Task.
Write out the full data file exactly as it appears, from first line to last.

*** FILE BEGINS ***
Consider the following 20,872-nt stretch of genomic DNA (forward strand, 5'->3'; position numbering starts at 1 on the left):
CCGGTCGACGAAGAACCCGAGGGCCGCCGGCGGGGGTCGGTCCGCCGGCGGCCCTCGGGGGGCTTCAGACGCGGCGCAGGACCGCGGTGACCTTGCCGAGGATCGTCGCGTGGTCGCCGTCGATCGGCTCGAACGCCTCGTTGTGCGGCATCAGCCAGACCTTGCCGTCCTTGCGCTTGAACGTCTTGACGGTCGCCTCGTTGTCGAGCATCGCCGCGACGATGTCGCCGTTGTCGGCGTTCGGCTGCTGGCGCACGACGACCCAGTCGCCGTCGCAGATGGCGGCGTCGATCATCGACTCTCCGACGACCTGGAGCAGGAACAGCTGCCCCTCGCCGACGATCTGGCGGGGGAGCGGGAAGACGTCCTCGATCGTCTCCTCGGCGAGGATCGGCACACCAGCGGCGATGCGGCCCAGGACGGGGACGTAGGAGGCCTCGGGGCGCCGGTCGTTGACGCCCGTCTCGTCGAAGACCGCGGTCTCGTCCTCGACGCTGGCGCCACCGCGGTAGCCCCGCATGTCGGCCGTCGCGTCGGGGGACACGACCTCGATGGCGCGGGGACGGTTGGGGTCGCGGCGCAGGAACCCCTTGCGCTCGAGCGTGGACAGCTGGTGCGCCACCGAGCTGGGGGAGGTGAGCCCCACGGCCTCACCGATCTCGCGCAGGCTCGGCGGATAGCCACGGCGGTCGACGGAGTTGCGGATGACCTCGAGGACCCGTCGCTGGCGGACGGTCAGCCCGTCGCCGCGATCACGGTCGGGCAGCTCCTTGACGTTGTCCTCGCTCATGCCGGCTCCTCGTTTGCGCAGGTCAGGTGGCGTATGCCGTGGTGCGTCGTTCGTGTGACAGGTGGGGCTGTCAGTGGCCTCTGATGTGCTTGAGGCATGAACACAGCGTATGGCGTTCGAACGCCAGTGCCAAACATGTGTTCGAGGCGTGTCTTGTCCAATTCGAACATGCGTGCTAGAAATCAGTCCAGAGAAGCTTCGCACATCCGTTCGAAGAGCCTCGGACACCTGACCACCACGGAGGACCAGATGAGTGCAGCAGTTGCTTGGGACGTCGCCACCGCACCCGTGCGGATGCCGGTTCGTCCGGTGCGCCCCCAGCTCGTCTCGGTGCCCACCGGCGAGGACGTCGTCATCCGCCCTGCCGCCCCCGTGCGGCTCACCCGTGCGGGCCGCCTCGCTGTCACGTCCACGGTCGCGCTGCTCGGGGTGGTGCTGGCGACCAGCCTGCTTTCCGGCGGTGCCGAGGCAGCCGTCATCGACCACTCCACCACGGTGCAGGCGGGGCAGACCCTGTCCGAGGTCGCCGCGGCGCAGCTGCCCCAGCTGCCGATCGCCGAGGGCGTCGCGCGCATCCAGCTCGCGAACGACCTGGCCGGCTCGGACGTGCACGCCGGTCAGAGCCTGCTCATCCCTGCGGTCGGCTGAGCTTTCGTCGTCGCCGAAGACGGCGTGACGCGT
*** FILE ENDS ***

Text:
Consider the following 20,872-nt stretch of genomic DNA (forward strand, 5'->3'; position numbering starts at 1 on the left):
CCGGTCGACGAAGAACCCGAGGGCCGCCGGCGGGGGTCGGTCCGCCGGCGGCCCTCGGGGGGCTTCAGACGCGGCGCAGGACCGCGGTGACCTTGCCGAGGATCGTCGCGTGGTCGCCGTCGATCGGCTCGAACGCCTCGTTGTGCGGCATCAGCCAGACCTTGCCGTCCTTGCGCTTGAACGTCTTGACGGTCGCCTCGTTGTCGAGCATCGCCGCGACGATGTCGCCGTTGTCGGCGTTCGGCTGCTGGCGCACGACGACCCAGTCGCCGTCGCAGATGGCGGCGTCGATCATCGACTCTCCGACGACCTGGAGCAGGAACAGCTGCCCCTCGCCGACGATCTGGCGGGGGAGCGGGAAGACGTCCTCGATCGTCTCCTCGGCGAGGATCGGCACACCAGCGGCGATGCGGCCCAGGACGGGGACGTAGGAGGCCTCGGGGCGCCGGTCGTTGACGCCCGTCTCGTCGAAGACCGCGGTCTCGTCCTCGACGCTGGCGCCACCGCGGTAGCCCCGCATGTCGGCCGTCGCGTCGGGGGACACGACCTCGATGGCGCGGGGACGGTTGGGGTCGCGGCGCAGGAACCCCTTGCGCTCGAGCGTGGACAGCTGGTGCGCCACCGAGCTGGGGGAGGTGAGCCCCACGGCCTCACCGATCTCGCGCAGGCTCGGCGGATAGCCACGGCGGTCGACGGAGTTGCGGATGACCTCGAGGACCCGTCGCTGGCGGACGGTCAGCCCGTCGCCGCGATCACGGTCGGGCAGCTCCTTGACGTTGTCCTCGCTCATGCCGGCTCCTCGTTTGCGCAGGTCAGGTGGCGTATGCCGTGGTGCGTCGTTCGTGTGACAGGTGGGGCTGTCAGTGGCCTCTGATGTGCTTGAGGCATGAACACAGCGTATGGCGTTCGAACGCCAGTGCCAAACATGTGTTCGAGGCGTGTCTTGTCCAATTCGAACATGCGTGCTAGAAATCAGTCCAGAGAAGCTTCGCACATCCGTTCGAAGAGCCTCGGACACCTGACCACCACGGAGGACCAGATGAGTGCAGCAGTTGCTTGGGACGTCGCCACCGCACCCGTGCGGATGCCGGTTCGTCCGGTGCGCCCCCAGCTCGTCTCGGTGCCCACCGGCGAGGACGTCGTCATCCGCCCTGCCGCCCCCGTGCGGCTCACCCGTGCGGGCCGCCTCGCTGTCACGTCCACGGTCGCGCTGCTCGGGGTGGTGCTGGCGACCAGCCTGCTTTCCGGCGGTGCCGAGGCAGCCGTCATCGACCACTCCACCACGGTGCAGGCGGGGCAGACCCTGTCCGAGGTCGCCGCGGCGCAGCTGCCCCAGCTGCCGATCGCCGAGGGCGTCGCGCGCATCCAGCTCGCGAACGACCTGGCCGGCTCGGACGTGCACGCCGGTCAGAGCCTGCTCATCCCTGCGGTCGGCTGAGCTTTCGTCGTCGCCGAAGACGGCGTGACGCGT